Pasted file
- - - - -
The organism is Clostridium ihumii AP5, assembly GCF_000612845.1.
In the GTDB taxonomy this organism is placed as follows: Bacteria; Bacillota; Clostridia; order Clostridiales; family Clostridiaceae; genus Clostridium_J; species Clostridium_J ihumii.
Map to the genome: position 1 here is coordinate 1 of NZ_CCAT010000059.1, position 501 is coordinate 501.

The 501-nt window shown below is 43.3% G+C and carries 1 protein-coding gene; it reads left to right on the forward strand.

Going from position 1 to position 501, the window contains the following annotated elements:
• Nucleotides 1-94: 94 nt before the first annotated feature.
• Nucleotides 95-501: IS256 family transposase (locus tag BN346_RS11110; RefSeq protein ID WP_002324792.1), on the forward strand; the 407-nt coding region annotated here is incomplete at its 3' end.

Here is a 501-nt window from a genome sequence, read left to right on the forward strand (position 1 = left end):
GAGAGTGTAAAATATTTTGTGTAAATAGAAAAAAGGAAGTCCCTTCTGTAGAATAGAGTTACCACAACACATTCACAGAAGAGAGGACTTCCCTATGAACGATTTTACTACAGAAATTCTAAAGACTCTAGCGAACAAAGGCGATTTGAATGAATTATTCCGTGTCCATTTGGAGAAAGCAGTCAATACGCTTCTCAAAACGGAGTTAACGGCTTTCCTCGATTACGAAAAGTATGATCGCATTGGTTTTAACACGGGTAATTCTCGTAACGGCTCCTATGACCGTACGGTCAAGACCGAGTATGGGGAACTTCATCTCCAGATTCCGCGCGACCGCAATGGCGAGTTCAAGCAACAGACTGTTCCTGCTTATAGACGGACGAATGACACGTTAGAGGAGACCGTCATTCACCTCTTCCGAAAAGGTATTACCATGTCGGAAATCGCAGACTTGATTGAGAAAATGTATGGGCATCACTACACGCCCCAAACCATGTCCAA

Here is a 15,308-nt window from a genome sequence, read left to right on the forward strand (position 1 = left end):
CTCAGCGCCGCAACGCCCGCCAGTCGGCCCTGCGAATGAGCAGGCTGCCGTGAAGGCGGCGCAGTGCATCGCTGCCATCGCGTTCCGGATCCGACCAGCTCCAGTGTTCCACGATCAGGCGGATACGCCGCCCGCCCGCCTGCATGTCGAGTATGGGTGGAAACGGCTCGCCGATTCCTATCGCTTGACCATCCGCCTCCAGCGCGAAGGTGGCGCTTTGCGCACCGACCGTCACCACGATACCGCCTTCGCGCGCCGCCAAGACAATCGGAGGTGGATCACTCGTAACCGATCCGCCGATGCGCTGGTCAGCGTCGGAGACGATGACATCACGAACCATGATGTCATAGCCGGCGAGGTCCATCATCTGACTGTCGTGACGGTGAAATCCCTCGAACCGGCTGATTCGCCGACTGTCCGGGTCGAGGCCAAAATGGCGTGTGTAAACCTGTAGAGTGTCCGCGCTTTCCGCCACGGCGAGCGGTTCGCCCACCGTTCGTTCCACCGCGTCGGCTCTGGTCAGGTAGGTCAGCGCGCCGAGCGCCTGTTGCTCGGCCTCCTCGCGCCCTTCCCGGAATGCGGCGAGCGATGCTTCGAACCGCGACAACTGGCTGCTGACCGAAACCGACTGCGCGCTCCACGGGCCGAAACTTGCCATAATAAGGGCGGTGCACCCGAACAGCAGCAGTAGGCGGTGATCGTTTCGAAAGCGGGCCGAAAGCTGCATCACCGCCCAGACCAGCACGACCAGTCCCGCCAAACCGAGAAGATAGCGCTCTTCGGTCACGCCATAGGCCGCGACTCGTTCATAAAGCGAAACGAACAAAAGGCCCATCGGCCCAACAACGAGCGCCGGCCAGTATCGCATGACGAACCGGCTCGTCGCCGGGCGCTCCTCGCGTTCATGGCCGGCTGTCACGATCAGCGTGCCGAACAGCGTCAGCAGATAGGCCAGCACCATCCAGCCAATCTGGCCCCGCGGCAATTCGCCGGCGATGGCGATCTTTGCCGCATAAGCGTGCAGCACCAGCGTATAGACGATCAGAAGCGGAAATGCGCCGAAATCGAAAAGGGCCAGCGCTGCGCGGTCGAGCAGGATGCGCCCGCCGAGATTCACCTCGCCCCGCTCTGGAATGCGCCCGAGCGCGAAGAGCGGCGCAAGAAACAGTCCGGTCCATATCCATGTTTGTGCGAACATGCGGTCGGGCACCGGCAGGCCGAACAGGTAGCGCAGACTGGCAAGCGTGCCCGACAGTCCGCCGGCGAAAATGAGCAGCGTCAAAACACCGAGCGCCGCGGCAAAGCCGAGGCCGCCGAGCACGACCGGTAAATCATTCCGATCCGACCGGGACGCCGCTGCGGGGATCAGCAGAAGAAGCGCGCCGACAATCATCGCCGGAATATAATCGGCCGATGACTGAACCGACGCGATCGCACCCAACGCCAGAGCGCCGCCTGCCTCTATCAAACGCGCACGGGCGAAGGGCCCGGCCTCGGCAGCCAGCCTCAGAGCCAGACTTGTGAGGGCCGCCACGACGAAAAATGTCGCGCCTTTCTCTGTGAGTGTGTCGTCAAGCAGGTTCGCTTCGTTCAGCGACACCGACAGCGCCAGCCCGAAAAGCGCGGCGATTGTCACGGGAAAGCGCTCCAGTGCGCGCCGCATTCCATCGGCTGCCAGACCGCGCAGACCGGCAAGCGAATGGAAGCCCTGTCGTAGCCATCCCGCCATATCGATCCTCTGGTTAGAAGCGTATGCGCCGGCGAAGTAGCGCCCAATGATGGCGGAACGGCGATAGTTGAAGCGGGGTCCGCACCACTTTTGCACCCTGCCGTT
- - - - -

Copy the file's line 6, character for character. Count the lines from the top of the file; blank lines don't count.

• Nucleotides 1-94: 94 nt before the first annotated feature.